>> Yeah, back many years ago I guess you’d say 40 acres was a small farm and two, 300 acres was a large farm.


But technology has changed with the equipment. And you can get over a lot more acres a lot faster now, You can harvest way more acres than you used to be able to. So in order to form machinery that it takes to do that you have to have 10,000 acres to make an income plus pay for all that stuff.


>> So, you don’t have any formal schooling for farming. It’s more something that you just learn by growing up in it, is that correct?

>> Yeah, I mean, you really don’t know what you learned, growing up, you just kinda remember, you know it. I mean, it’s hard for me to sit here and tell you, well, I learned this doing it with him, and I learned this with him.


It’s just stuff you pick up, and you learn from watching and listening to the old timers. And you learn by screwing stuff up and having to fix it. So making mistakes is probably one of the biggest teachers. But no I, no formal training and I just kind of learned as I went.


>> Okay, do you have you follow any kind of magazines or literature with latest techniques or information?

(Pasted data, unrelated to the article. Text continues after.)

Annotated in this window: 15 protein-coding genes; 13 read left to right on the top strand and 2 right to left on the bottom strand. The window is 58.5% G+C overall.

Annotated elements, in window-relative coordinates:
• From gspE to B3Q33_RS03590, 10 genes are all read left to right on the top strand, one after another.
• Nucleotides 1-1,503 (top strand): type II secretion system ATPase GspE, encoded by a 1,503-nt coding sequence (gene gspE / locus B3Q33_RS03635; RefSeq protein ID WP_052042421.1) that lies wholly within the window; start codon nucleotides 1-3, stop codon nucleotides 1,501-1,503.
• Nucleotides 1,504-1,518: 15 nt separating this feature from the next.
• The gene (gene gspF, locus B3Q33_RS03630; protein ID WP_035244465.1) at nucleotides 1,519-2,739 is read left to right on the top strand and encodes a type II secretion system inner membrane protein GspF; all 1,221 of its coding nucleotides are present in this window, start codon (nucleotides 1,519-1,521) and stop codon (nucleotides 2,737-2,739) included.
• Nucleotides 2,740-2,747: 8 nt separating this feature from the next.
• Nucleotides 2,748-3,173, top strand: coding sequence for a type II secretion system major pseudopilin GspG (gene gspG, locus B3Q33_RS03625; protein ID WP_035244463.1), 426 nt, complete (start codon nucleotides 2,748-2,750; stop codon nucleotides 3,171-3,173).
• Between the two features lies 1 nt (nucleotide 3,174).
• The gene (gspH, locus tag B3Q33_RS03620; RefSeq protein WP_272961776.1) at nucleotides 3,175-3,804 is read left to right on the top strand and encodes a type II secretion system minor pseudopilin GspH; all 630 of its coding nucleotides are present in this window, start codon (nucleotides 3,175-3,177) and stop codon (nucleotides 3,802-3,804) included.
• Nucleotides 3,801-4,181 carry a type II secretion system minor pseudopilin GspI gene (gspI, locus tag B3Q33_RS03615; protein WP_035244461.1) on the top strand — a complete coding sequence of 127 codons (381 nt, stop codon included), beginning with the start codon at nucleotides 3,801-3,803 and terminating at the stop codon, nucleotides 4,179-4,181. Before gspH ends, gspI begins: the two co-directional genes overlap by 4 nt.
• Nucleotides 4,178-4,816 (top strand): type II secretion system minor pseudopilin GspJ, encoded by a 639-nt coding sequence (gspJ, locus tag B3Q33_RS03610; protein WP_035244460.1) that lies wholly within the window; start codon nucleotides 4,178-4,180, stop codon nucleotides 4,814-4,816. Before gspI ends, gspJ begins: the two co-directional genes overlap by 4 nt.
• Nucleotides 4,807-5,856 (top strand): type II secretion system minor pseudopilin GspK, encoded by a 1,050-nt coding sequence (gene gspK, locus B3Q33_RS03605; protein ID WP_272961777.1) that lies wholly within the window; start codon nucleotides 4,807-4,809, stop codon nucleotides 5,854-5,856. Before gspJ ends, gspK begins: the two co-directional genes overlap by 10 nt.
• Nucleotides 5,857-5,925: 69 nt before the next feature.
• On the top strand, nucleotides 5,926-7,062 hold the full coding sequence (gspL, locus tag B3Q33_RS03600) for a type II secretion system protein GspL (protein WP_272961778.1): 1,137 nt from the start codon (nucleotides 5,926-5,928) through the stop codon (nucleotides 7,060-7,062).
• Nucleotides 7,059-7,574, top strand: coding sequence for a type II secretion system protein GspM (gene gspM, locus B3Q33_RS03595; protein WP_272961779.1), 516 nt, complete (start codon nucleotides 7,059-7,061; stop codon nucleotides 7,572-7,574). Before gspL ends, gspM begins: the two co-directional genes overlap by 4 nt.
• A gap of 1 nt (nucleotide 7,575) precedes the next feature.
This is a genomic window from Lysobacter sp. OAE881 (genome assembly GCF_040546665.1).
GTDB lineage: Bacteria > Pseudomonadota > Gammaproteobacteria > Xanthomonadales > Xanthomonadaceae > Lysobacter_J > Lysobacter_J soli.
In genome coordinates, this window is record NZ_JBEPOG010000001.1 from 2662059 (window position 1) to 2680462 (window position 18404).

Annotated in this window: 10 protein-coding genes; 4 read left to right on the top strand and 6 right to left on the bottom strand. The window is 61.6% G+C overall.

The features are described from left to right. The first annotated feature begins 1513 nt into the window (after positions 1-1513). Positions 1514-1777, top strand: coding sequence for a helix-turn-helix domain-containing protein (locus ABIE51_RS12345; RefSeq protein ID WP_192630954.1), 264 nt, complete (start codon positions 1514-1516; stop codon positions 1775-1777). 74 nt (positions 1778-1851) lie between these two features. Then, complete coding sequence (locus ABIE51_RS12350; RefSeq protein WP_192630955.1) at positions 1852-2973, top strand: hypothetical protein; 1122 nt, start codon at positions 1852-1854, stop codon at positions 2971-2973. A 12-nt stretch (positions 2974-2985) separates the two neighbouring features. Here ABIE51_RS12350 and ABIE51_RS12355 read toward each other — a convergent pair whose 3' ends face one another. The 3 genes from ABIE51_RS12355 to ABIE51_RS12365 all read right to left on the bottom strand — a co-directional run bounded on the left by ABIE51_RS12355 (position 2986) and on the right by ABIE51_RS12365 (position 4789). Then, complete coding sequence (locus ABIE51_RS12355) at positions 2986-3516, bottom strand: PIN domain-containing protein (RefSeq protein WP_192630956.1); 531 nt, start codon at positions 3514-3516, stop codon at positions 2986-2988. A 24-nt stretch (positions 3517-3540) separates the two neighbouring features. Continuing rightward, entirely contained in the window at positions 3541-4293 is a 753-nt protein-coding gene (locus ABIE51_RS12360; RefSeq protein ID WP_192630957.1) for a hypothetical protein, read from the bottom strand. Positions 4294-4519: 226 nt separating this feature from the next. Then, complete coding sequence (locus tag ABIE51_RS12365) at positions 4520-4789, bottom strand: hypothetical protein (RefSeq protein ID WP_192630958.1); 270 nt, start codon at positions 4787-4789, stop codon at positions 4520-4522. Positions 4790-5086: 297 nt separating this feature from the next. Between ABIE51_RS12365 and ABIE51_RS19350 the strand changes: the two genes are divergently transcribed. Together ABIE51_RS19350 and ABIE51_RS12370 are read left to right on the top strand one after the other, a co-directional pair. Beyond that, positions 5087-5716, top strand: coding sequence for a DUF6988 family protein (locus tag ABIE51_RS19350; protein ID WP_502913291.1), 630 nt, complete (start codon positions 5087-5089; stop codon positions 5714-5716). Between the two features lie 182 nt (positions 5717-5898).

>> I’ll try to yeah, I read articles on the internet and I see some magazines. Of course I think the biggest source of information is talking to other farmers and because when you got a big group of people everybody tries something different at some point.


Well, that’s experience that you can take and keep for the future. So, I would say talking with older farmers and specially older ones are the biggest source of information.

>> Okay, that ties in nicely to what I was going to ask next. Which is do you belong to any kind of farming organizations or groups or a co-operative or anything like that?


>> No, no. Say I don’t grind farm or dairy farm, which we do have dairy goats, but that’s really small. So it’s not big enough that commercial. In order to get into those areas you have to be in an area that produces a lot of something or big enough that you can be in something like that like a coop.


So just an informal group of people was really the only thing we had, just other people doing the same thing that I am.

>> Do you, are you able to find any helps for information by say, county officials or-

>> Yeah.

>> Okay.

>> Yeah, when I started using brewer grain I talked to the I don’t know, I guess she’s considered a field agent or state agent about it and storage methods of how I could install it and keep it for a longer term because it’s wet.


So, yeah I’ve used them, I’ve even had, I can’t remember his name, but had a guy who used to come out and sample my fields, soil samples.

>> Okay. They were pretty helpful and supportive?

>> Yeah. I mean, super nice, super helpful, those are good people. I’ve taken soil samples to the assistance center to have them shipped off.